Oliver Kröcher, senior researcher at PSI, does not need to establish new touch points in politics, business and civil society. “People’s interest in biomass as an energy source has always been there”, states Kröcher. But now that prices are higher, interest has also increased significantly. “Today, energy from biomass is nearing the financial break-even point.” As it stands, energy derived from wood, crop waste or even manure covers about 5% of the energy demand. “With optimal sustainable use, we could double this amount”, claims Kröcher.
Firstly, he refers to technical innovations. For example, researchers are developing new thermochemical methods to convert biomass into liquid fuel. He also highlights that in order to better harness this potential we must utilise the wood in our forests more efficiently, instead of leaving it on the forest floor and allowing it to eventually rot away. That said, Kröcher quickly stresses that this does not mean removing all of the wood. This is because: “The dead wood in the forest is good for biodiversity”.
Forests, biodiversity and resilience
“Biodiverse forests are resilient forests”, says Arthur Gessler, who heads the LongTerm Forest Ecosystem Research programme at WSL. “After the record summer of 2003, we were still considered scaremongers when we warned people that various tree species such as fir and beech could increasingly encounter issues”, Gessler recalls. But now, following the exceptionally warm and dry years of 2018, 2019 and 2022, there has been a general rethink. Together with his colleagues, Gessler is envisioning scenarios of what the local forest of the future could look like. He advises forest owners not to delay in establishing mixed forests. “It’s just like a stock portfolio. If they bet on five species instead of just one, the chance that something will take root and continue to successfully adapt to changing environmental conditions increases”, explains Gessler.
Mixed forests are somewhat more complex in terms of timber uses, but more widespread in Switzerland than in France or Germany, for example, because here it is not so much the timber yield but other forest services such as avalanche protection that often play a major role. In addition, forests are the largest terrestrial carbon sinks. How forestry can contribute to achieving the goal of net zero emissions is therefore a key topic in the exchange with practitioners, which Gessler also oversees regularly as head of the forest research network SwissForestLab.
Understanding the importance of landscape
The significance of the forest as an energy supply is firmly established among Swiss citizens. “But nowadays, the potential locations for energy infrastructures being debated extend to every type of landscape”, says Felix Kienast, an expert on land-use systems at WSL. Together with his colleagues, Marcel Hunziker and Boris Salak, he recently conducted a Switzerland-wide survey.
The researchers showed survey participants typical Swiss landscapes that had been virtually equipped with various energy infrastructures. “There is a high social acceptance for installations in areas that already house man-made structures like roads, settlements or tourist infrastructures such as ski lifts. But wind turbines or photovoltaic plants in untouched landscapes are a no-go for many people”, says Kienast.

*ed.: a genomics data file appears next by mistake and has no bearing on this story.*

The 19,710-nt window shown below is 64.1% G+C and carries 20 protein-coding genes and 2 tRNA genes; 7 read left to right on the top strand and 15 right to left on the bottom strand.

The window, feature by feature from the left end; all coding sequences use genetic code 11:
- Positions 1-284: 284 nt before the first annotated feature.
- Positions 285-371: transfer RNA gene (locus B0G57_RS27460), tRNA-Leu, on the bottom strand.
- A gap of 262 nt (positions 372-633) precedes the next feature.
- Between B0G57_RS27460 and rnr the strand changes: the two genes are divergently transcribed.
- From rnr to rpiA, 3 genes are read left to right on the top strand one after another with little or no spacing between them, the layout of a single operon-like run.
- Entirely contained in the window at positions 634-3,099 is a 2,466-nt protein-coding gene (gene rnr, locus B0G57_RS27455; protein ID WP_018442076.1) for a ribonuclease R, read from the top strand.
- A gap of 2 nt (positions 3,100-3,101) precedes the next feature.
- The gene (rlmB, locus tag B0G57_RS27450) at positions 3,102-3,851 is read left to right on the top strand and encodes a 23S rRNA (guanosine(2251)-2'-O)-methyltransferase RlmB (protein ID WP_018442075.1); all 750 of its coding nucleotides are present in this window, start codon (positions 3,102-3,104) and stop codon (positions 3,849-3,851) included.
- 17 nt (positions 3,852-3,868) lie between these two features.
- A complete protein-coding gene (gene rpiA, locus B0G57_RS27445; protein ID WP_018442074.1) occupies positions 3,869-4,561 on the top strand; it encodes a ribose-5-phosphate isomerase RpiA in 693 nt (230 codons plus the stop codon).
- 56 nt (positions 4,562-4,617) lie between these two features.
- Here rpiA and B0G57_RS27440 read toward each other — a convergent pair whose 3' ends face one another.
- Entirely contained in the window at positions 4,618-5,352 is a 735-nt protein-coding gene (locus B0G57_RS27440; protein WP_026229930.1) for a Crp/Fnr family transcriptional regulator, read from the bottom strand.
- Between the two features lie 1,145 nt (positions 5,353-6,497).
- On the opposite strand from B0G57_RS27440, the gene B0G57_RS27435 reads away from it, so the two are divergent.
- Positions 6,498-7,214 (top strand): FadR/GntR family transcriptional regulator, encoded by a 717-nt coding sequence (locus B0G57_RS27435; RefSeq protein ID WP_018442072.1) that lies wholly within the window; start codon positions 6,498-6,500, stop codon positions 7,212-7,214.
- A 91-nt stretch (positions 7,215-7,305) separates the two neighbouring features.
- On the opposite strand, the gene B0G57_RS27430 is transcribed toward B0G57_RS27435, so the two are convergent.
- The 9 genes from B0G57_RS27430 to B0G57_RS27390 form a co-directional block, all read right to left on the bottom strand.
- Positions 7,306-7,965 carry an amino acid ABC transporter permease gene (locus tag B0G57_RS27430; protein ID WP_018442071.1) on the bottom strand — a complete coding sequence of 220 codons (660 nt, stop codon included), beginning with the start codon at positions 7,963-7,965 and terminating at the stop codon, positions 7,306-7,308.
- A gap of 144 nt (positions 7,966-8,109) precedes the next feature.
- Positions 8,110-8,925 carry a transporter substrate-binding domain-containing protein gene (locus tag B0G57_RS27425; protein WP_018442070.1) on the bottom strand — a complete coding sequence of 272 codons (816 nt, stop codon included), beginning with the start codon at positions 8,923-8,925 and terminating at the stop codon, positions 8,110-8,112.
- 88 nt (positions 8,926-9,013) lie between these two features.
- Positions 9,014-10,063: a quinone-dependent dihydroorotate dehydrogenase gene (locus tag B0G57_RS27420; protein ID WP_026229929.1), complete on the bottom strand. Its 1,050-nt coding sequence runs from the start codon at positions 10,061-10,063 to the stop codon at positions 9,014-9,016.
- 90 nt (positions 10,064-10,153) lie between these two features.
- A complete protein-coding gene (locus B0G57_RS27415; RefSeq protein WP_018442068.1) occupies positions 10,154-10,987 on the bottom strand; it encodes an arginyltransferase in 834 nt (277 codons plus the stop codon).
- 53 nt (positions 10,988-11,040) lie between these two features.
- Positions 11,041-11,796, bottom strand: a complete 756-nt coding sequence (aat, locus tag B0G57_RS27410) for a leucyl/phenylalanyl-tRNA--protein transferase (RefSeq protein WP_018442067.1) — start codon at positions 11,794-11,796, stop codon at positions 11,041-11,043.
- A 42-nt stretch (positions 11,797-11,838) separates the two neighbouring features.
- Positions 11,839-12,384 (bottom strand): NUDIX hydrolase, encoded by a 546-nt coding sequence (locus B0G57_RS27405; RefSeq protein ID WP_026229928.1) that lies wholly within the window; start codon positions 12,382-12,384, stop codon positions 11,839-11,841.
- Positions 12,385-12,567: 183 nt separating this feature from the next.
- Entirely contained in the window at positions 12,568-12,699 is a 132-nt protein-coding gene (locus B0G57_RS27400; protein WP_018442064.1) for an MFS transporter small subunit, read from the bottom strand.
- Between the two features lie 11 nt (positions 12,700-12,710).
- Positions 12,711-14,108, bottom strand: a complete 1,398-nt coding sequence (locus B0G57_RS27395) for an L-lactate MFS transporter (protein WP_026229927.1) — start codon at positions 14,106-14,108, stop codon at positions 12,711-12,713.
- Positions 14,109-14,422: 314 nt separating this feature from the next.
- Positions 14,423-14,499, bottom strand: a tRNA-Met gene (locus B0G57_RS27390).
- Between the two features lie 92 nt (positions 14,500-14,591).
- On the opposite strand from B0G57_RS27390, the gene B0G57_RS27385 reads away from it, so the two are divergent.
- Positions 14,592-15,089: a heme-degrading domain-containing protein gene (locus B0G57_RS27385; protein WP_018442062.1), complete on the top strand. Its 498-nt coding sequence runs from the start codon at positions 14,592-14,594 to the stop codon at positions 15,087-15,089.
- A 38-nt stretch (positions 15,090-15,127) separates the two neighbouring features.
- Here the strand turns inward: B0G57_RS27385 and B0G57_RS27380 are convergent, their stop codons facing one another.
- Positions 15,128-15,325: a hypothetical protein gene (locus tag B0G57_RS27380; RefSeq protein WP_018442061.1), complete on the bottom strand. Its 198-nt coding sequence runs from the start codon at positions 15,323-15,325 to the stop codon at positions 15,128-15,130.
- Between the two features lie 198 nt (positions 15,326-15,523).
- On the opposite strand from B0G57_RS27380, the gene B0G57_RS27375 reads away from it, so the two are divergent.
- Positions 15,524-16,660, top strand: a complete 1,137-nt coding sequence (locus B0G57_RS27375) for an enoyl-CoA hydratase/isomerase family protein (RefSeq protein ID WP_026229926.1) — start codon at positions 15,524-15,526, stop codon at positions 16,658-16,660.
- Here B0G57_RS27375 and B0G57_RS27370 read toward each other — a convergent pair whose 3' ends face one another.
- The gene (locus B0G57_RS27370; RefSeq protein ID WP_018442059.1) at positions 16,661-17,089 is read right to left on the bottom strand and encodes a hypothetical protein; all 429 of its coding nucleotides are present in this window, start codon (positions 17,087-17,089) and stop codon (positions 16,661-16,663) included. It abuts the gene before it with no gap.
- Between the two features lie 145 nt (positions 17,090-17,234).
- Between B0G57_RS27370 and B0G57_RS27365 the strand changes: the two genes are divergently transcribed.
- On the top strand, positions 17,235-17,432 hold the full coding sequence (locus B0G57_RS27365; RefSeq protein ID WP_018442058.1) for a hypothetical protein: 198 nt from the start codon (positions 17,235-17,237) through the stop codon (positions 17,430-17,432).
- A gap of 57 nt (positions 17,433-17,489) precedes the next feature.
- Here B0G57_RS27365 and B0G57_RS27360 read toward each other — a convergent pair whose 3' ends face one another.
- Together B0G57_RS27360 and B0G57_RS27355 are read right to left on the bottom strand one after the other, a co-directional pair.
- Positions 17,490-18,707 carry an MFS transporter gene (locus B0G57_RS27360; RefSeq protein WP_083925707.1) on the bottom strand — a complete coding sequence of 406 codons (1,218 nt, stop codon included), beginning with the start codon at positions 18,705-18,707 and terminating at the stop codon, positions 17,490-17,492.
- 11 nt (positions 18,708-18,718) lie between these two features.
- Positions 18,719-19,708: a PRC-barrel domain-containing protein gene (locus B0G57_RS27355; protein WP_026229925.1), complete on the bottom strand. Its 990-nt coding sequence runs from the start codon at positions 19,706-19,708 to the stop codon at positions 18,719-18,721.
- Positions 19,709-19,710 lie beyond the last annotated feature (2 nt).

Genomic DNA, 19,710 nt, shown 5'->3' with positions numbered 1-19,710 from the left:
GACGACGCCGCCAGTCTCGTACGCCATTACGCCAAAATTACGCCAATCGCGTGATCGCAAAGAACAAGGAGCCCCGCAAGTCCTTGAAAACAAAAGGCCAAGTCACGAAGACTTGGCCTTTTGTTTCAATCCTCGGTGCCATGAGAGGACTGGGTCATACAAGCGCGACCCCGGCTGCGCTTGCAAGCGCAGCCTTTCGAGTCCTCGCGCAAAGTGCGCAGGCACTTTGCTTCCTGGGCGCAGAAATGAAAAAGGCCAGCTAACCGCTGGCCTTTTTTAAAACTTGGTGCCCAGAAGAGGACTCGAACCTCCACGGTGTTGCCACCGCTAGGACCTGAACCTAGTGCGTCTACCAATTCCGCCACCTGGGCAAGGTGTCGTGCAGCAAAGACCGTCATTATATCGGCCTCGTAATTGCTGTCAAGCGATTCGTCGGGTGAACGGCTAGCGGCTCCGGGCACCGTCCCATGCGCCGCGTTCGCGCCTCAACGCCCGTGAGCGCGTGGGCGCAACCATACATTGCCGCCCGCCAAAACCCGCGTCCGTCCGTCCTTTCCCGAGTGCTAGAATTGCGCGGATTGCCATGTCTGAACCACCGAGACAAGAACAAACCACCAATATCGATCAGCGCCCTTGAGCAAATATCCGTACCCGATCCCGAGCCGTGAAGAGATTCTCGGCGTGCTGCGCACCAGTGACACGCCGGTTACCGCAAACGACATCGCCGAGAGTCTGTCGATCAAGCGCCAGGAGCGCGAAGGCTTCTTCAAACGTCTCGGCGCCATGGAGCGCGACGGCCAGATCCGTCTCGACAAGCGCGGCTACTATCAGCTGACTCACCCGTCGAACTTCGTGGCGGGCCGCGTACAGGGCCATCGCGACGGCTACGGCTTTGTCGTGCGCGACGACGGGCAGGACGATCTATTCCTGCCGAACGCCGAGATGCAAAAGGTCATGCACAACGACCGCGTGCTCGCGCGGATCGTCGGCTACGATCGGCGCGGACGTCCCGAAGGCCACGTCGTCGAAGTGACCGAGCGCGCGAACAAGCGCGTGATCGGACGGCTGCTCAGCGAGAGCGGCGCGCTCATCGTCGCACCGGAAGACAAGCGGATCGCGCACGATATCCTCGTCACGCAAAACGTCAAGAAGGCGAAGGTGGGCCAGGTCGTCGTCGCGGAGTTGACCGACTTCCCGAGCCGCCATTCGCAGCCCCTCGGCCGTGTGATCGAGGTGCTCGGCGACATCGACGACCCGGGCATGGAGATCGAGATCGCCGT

The significance of a landscape plays a role in such decisions. It’s no use trying to convince people with technocratic arguments alone, such as the number of megawatts a new power plant would generate. It is much more effective to balance the importance of the energy infrastructure with the significance of the landscape. He observed, for example, how the initial scepticism of farmers in Jura towards the wind turbines on their land dissipated when they began to see themselves as climate pioneers.
Amphibian ponds for biodiversity
Rolf Holderegger, member of the Directorate and head of the Biodiversity and Conservation Biology research unit at WSL, explains that over 90% of Switzerland’s moorlands have disappeared in the last hundred years.
“Moorlands are particularly species-rich areas”, explains Holderegger. As such, watercourse redirections and land drainage have been accompanied by a loss of biodiversity. The drainage process itself also has an impact on the climate. “The peat on drained agricultural areas decomposes and releases large quantities of the greenhouse gas carbon dioxide”, states Holderegger.
He adds a different perspective when describing the current development of biodiversity. There is continuing species decline, especially when it comes to rare species, but there are also positive signs. Hundreds of new ponds and pools have been created in the canton of Aargau. As a result, amphibian populations have increased. “A study has shown that such measures are actually useful and yield successful results when implemented.”
Solutions inspired by nature
Peter Bach, who researches blue-green infrastructures at Eawag, offers a similarly pragmatic insight. The way cities are built today is ill-equipped for climate change because their large asphalt and concrete surfaces seal the soil and trap heat, Bach explains. With skilful planning – such as the enhancement of urban parks and networking of green spaces – we can ensure that more water can evaporate and drain away.
“The sponge city concept would restore the natural water cycle”, says Bach. With his interdisciplinary team, he is involved in several projects in different cities around Switzerland. He is generally met with a high level of interest and great acceptance because his natureinspired solutions are multifunctional and combine several advantages at once. “Green spaces with trees in cities not only protect against flooding, but also reduce the ambient temperature. What’s more, they increase the biodiversity in settlement areas – and the quality of life of the residents”, says Bach.